Les Miserables is the first book I've read by Victor Hugo. At over 1200 pages, it's taken me several months to finish. My reactions during those months have fluctuated between absorption, admiration, boredom, and excitement. There's a lot of everything in it--adventure, philosphical lecturing, history, social commentary, war, romance. By the time I finished, I had formed an almost affectionate impression in my mind of Hugo as someone who just couldn't bring himself to leave anything out.
The story is mainly that of Jean Valjean, a man who served 25 years hard labor for stealing a loaf of bread when his family was starving. He and the many other suffering poor in the story are the "miserable ones" of the title. He comes out of prison a hardened criminal, and the book, with many (many!) digressions, tells the story of his spiritual redemption.
That story is compelling. Valjean, coming out of prison, is an outcast from society. No inn will feed or shelter him. He is advised to go to the Bishop's house. The good Bishop takes him in, Valjean robs him, and the Bishop forgives him. He sends Valjean on his way, along with what he stole, and tells him: "Do not forget, do not ever forget, that you have promised me to use the money to make yourself an honest man... you no longer belong to what is evil but to what is good. I have bought your soul to save it..."
Part of the reason the Bishop's words are so moving is that Hugo has spent the last 80-odd pages telling the man's life story. We know the Bishop, and we are pretty much in love with him; he is that sweet and good a human being. The Bishop will not appear again in the novel, but thanks to the mini-bio we understand, before Valjean gets to the Bishop's house, what a force for goodness he is about to come into contact with.
Hugo does this again and again in the novel--provides huge chunks of backround history before introducing a character or before a major plot event. Sometimes it's effective, as just described, and sometimes it's merely boring, as when a 50-page description of the battle of Waterloo, including extensive discussion of both Napoleon's and Wellington's personalities, precedes the introduction of two soldiers we will not meet until much later in the book.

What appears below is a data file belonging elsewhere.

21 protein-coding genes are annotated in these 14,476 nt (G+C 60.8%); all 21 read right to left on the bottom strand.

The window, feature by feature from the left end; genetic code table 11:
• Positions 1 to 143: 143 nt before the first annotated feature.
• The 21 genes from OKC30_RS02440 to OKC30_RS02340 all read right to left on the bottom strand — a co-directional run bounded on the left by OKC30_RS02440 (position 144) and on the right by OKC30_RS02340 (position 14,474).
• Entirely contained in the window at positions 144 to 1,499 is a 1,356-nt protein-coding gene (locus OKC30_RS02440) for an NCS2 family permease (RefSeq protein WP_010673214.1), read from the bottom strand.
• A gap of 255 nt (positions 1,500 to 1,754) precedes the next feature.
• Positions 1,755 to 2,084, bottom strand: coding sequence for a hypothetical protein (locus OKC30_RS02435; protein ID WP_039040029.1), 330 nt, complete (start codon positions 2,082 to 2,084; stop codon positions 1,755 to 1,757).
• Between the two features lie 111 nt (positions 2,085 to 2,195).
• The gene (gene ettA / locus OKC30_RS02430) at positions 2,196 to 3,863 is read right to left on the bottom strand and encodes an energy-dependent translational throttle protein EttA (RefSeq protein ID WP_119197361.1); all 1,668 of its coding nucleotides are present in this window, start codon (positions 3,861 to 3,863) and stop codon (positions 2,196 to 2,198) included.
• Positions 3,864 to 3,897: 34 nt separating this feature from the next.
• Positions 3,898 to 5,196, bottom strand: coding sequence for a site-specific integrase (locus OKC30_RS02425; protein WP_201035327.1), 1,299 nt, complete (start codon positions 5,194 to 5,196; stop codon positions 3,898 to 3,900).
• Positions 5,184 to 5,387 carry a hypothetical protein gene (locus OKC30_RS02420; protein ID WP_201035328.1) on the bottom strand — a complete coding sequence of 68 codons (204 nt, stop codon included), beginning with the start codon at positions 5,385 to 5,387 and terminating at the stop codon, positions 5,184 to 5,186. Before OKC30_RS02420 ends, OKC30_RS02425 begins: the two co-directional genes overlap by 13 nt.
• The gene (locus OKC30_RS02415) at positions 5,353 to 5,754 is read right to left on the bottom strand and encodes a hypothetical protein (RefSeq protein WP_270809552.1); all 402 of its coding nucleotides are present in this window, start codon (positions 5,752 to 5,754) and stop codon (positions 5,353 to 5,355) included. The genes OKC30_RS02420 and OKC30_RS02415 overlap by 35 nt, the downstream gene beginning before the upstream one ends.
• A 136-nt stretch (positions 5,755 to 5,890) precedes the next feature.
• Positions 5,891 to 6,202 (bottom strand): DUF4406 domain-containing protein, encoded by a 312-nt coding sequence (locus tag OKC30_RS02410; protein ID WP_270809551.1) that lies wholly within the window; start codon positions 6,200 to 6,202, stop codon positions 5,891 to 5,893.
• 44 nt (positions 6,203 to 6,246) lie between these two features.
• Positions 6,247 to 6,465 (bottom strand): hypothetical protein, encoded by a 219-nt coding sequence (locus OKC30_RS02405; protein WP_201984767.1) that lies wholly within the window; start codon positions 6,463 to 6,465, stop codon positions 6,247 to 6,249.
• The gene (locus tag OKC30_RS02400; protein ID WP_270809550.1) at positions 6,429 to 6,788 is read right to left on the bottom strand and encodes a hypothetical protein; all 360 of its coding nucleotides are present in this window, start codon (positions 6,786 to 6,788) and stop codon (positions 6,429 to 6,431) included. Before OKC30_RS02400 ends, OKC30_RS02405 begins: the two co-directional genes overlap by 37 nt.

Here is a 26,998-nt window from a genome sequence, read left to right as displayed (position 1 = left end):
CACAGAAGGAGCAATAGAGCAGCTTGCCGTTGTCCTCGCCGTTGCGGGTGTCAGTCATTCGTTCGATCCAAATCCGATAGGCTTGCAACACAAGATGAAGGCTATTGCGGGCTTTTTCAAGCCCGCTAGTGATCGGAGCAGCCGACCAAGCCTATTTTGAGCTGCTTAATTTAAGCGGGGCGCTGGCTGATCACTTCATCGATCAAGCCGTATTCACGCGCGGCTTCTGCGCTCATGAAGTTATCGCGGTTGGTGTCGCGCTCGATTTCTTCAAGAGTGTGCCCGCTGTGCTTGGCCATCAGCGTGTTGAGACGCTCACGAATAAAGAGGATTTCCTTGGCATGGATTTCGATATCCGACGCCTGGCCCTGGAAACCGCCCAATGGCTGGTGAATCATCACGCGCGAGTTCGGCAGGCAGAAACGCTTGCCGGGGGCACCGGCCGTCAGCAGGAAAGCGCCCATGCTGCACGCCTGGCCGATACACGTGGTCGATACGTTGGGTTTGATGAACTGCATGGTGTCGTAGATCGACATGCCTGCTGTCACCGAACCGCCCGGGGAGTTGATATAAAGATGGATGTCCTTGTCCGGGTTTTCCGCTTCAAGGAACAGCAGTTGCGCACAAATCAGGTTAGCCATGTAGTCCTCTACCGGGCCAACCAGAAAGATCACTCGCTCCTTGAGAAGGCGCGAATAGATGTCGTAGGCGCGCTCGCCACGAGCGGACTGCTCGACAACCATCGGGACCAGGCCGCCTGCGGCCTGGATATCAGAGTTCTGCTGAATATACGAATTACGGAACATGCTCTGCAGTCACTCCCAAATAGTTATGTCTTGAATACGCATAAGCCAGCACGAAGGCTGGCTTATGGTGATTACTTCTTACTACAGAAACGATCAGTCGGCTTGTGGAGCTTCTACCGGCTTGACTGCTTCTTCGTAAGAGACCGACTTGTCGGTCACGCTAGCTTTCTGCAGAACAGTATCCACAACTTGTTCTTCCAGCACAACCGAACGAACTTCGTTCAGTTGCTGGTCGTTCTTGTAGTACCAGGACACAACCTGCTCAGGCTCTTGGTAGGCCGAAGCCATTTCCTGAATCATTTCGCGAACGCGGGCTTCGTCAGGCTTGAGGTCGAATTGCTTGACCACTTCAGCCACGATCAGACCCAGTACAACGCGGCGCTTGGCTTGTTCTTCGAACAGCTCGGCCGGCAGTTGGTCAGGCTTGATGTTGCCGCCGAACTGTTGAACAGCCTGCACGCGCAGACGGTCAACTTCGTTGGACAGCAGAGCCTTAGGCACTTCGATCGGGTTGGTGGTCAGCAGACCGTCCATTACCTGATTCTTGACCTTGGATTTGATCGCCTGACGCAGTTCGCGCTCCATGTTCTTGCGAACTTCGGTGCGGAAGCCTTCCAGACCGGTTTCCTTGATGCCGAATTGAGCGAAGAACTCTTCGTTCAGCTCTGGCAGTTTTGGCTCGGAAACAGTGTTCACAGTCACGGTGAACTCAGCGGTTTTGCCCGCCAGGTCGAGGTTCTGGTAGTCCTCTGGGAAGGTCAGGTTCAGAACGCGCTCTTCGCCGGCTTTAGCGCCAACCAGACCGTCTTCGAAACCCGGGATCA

There are, of course, lots of wonderful quotable lines, some of which are on the picture above, if you can make them out. A couple of my favorites:
From a description of the Paris sewers:
This sincerity of filth pleases us and soothes the spirit. When one has spent one's time on earth suffering the windy outpourings which call themselves statesmanship, political wisdom, human justice, professional probity, the robes of incorruptibility, it is soothing to go into the sewer and see the mire which is appropriate to all this.Character description:
In the matter of prim hypocrisy Mlle. Gillenormand could have given points to an English miss. She carried prudishness to the point of imbecility. Her life was haunted by a terrible memory: a man had once seen her garter.Another character description:
For the rest, he had never succeeded in being as fond of any woman as he could be of a tulip-bulb, or of any man as of a manuscript. When he was well past sixty, someone had asked him, "Were you never married?" and he had answered, "I forget."As I said, this was my first Victor Hugo. I've enjoyed it enough to consider adding some of his other work to my TBR list--and that list is much too long already.
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